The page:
The problem with existing Quikscript fontsAs I delved further into typing Quikscript on my computer, however, I found that the very few Quikscript fonts out there were just plain terrible. For example, here’s the Universal Declaration of Human Rights in Quikscript, using a Quikscript font called ‘Kingsley’: Note that most of the glyphs have slightly uneven stroke width, squashed-up kerning (glyph spacing) and inconsistent glyph shapes – put together, the whole thing just looks messy and ugly. Damn, even Comic Sans looks way better in comparison!
Quikscript SansWith all this in mind, I decided that I could have a go at making a better font for Quikscript, using Inkscape to draw the glyphs with a consistent stroke width and Fontforge to put it all together. And in late 2017, I came up with the 1st version of this: My font, Quikscript Sans, is designed with a consistent appearance and aims to blend in easily with other sans-serif fonts, particularly the Google Noto Sans fonts. It also implements some very common Quikscript ligatures, such as the ‘er’ sound in ‘were’, the ‘ear’ sound in ‘here’ and the ‘you’ sound in ‘huge’. Here’s the Universal Declaration of Human Rights in Quikscript Sans: It’s not perfect, but it’s certainly easier on the eyes to look at, especially compared to the ‘Kingsley’ example I mentioned above.
New changesQuikscript Sans is an improved version of an earlier font called ‘Quikscript Geometric’ that I first released just over a year ago. (I renamed the font as Quikscript Sans, as the previous name was quite verbose and ‘Quikscript Sans’ is both simpler to say and better reflects its simple sans-serif aesthetic.) Besides the name change, I also implemented:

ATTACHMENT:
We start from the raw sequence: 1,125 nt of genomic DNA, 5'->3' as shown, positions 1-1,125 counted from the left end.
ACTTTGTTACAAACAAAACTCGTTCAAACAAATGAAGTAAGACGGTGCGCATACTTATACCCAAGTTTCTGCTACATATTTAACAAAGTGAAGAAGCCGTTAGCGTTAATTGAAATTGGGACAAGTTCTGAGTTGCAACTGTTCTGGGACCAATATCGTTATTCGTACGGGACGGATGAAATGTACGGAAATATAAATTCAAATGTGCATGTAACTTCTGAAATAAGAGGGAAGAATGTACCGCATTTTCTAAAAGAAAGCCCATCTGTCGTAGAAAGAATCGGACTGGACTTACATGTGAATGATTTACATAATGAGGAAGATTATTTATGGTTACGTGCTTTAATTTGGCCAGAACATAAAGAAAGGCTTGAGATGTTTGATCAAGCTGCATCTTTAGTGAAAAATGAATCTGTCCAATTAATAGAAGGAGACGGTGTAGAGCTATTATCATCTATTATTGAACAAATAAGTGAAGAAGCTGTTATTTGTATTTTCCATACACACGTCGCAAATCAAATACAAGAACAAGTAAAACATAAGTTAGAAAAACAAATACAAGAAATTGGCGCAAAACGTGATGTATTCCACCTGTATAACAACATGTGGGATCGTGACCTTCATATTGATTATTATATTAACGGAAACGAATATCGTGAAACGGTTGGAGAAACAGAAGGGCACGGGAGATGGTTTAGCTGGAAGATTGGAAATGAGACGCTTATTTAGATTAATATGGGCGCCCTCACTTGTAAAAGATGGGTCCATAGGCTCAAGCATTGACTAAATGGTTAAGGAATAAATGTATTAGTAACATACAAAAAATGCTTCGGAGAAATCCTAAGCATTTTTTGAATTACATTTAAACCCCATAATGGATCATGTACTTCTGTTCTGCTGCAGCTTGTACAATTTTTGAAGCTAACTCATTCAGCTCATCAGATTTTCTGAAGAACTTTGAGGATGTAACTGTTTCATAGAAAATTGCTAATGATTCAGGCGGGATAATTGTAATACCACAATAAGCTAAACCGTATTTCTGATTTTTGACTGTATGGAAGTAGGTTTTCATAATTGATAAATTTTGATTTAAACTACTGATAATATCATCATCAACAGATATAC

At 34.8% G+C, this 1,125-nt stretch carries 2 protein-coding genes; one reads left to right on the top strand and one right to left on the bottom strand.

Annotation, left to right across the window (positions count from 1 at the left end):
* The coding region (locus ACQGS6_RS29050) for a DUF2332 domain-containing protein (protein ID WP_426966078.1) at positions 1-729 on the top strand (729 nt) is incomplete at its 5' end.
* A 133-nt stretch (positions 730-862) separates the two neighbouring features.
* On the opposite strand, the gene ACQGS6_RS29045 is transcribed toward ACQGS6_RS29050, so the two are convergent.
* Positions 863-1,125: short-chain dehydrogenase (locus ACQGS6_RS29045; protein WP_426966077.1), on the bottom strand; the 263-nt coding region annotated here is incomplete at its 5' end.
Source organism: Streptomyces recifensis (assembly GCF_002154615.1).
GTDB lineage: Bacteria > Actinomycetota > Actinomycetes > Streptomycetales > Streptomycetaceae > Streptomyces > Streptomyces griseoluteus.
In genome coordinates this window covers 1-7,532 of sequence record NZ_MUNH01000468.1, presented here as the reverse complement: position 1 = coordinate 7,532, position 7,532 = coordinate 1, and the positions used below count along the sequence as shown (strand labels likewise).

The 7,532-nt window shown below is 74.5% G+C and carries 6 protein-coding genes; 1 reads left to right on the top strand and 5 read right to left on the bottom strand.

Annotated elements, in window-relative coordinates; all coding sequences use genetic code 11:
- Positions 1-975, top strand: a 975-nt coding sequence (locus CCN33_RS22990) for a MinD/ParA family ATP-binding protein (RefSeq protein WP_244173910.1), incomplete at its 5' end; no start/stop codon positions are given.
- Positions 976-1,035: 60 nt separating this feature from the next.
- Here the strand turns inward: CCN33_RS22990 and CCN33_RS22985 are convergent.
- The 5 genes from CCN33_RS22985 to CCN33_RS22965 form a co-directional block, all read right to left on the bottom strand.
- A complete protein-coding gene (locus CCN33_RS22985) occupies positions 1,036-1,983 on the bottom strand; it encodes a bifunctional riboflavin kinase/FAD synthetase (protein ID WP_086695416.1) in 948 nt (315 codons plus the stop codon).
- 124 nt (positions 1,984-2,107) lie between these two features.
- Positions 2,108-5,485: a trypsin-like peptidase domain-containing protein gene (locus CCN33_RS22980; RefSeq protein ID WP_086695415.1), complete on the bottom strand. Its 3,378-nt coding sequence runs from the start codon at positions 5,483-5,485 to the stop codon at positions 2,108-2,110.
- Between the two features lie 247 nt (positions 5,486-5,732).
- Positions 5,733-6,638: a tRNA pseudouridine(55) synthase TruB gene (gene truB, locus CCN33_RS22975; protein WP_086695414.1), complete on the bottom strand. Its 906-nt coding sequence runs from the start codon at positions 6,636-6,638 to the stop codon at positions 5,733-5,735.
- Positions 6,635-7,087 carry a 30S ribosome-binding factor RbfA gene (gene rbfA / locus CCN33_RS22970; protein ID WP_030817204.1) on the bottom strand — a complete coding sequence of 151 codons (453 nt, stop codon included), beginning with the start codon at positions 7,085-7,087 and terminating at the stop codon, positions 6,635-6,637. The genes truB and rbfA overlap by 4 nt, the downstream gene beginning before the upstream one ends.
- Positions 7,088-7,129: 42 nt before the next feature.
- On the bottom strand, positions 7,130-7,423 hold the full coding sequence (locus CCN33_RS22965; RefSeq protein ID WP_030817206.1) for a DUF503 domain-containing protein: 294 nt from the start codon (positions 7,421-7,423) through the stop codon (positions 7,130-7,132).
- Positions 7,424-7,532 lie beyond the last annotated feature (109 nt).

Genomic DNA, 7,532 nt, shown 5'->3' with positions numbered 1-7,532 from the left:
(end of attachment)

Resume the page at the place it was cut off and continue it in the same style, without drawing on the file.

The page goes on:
- A better looking glyph for /g/ (it looked deformed and weird previously)
- Kerning between glyphs for a more balanced appearance
Encoding of lettersQuikscript Sans uses Frog Orbits’ encoding, which is located in the Unicode Private Use Area (PUA), and fully implements all characters. This is the same encoding that the aforementioned ‘Kingsley’ font uses.
Sample text: Excerpt from a short story I wrote a while agoFor comparison, you can view the original one here.
QuikEBEO keyboard layoutWhile learning Quikscript, I also worked on a QWERTY-based keyboard layout to allow me to type Quikscript efficiently, as I couldn’t find any QWERTY-based Quikscript layouts that I liked at the time. QuikEBEO is based on a pre-existing layout I had designed for a Latin-based phonetic orthography I had called EBEO, hence the name. The main advantage of using QuikEBEO is that you most likely already know how to type quickly in QWERTY, reducing the time needed to learn QuikEBEO.
- Quikscript Sans font
- Source code on Bitbucket
- QuikEBEO keyboard layout (Windows)
- QuikEBEO keyboard layout (Linux)
- QuikEBEO keyboard layout (Android, Multiling O)